(Reuters) – Chinese solar companies could soon find themselves bereft of some of their biggest foreign markets as Western manufacturers intensify a solar trade war and seek stiff anti-dumping duties on low-cost Chinese products.
German group SolarWorld said on Thursday it was working on steps to curb alleged price dumping by Chinese rivals in Europe.
This comes less than a day after its U.S. unit led a group of seven U.S. solar companies in urging the U.S. government to slap anti-dumping duties on Chinese-made solar energy products.
They charged that Chinese producers can aggressively undercut U.S. prices because they receive cash grants and other subsidies in China, destroying thousands of American jobs.
“If the U.S. takes action, it could have a serious impact on Chinese solar players,” said Min Li, head of alternative energy at Yuanta Securities (Hong Kong) in response to the filed complaint.
Europe is the world’s largest solar market, accounting for about 80 percent of global photovoltaic (PV) installations, while the U.S. accounted for 5.3 percent.
Solar companies have been betting the United States may become the world’s largest market in the next few years, replacing Germany in top spot as Berlin trims subsidies.
Western solar companies have been at odds with their Chinese counterparts for years, alleging they receive lavish credit lines to offer modules at cheaper prices, while European players struggle to refinance.
SolarWorld Chief Executive Frank Asbeck last month said there was no fair competition in the solar industry, adding that the Chinese government had made credit guarantees of more than 21 billion euros ($29 billion) to its solar companies in 2011 alone.
Chinese solar companies such as Suntech, Yingli and JA Solar have in the past secured generous loans via the China Development Bank (CDB).
Beijing says it has been fair in its dealings with its trade partners and adheres to its commitments with the World Trade Organization (WTO).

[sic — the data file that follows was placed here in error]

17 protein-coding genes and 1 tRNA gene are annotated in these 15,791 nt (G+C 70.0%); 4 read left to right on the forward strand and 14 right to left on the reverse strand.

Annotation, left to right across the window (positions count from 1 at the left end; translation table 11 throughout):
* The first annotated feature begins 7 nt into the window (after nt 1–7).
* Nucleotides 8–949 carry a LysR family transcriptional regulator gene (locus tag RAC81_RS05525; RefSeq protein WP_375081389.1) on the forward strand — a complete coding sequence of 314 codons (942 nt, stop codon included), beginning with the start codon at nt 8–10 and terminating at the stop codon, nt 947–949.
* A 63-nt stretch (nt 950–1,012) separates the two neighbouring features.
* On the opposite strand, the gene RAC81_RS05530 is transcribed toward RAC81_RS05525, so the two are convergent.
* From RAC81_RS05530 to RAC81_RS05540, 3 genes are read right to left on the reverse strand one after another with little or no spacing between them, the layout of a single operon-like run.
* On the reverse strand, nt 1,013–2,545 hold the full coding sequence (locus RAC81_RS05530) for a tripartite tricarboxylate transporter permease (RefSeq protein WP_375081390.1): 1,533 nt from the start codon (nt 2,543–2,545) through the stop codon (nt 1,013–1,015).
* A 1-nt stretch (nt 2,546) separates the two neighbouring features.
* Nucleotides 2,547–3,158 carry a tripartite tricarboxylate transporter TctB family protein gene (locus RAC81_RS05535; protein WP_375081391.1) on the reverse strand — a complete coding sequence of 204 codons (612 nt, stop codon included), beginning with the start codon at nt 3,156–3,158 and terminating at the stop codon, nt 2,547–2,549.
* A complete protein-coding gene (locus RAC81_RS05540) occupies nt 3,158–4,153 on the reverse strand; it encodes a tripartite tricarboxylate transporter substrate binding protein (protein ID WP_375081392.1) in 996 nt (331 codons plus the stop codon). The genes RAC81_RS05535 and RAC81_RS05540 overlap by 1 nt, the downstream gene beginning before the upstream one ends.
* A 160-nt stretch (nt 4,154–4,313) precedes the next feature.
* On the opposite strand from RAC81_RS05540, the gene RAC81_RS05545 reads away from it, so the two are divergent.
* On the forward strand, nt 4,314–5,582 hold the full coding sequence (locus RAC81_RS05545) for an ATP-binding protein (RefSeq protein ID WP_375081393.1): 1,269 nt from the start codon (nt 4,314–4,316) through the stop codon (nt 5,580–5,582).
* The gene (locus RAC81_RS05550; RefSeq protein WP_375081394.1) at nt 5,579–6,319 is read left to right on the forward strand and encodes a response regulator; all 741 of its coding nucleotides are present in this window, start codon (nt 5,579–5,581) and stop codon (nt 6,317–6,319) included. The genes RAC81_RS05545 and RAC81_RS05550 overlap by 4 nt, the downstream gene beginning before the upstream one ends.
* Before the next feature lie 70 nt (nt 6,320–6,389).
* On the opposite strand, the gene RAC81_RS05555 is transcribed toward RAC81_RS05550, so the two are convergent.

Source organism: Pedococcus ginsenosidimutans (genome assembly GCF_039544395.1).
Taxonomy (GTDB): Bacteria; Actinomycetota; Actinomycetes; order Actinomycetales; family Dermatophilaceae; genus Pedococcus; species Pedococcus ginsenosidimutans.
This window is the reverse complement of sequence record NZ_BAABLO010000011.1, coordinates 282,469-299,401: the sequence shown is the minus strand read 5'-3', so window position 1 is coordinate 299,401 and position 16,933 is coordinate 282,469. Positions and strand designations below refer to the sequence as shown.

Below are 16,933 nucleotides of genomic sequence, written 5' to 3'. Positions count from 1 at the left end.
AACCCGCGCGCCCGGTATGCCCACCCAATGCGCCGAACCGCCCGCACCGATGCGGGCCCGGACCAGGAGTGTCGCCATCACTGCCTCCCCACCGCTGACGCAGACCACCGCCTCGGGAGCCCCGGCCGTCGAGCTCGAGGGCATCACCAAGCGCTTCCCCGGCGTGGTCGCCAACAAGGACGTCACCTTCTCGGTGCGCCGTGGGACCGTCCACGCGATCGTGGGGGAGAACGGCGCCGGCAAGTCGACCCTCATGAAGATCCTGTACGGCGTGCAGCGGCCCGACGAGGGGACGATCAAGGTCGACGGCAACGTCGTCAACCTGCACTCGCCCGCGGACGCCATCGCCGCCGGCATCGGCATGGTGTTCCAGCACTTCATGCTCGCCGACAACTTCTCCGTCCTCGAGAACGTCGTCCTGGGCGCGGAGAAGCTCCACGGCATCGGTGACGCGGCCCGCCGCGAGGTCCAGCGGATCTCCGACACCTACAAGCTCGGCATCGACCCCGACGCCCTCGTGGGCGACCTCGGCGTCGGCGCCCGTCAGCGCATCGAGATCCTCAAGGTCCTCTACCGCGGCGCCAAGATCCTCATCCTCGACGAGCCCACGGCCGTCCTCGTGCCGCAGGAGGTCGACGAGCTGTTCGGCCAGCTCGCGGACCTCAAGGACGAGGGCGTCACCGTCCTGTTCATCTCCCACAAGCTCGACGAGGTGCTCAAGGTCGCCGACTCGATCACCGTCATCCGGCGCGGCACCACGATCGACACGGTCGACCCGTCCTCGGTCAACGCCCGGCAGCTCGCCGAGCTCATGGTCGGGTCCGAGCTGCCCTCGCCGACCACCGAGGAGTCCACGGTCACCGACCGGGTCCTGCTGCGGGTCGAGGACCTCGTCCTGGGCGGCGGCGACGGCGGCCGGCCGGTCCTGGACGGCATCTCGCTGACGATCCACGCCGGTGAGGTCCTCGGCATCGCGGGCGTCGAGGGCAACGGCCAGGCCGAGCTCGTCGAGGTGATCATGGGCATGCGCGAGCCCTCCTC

“Since China’s accession into the WTO, (we have) been in strict compliance with the commitments under the WTO,” said Foreign Ministry spokeswoman Jiang Yu.
Carsten Koernig, managing director of the German solar industry association BSW, said the massive price declines in the solar industry were “not a result of innovation but of uneven political conditions.”
Chinese solar companies have grown significantly in recent years, attracted by solar subsidies in Germany, which have been the industry’s highest for a long time, and eating away market share from their Western peers.
But a steep decline in demand from Europe, which accounts for more than three-fourths of Chinese solar module makers’ revenues, following subsidy cuts have made these companies more reliant on the United States, and any escalation in trade tensions could pose a major threat to them.
“(The complaint) is closely related to the domestic political and economic situation. There are some social conflicts and an economic crisis in the United States, so they need to seek a way out and find scapegoats,” said Meng Xiangan, Vice chairman of China Renewable Energy Society.
($1 = 0.725 Euros)
(By Christoph Steitz and Leonora Walet; additional reporting by Anneli Palmen in DUESSELDORF and Li Ran in BEIJING; Writing by Christoph Steitz)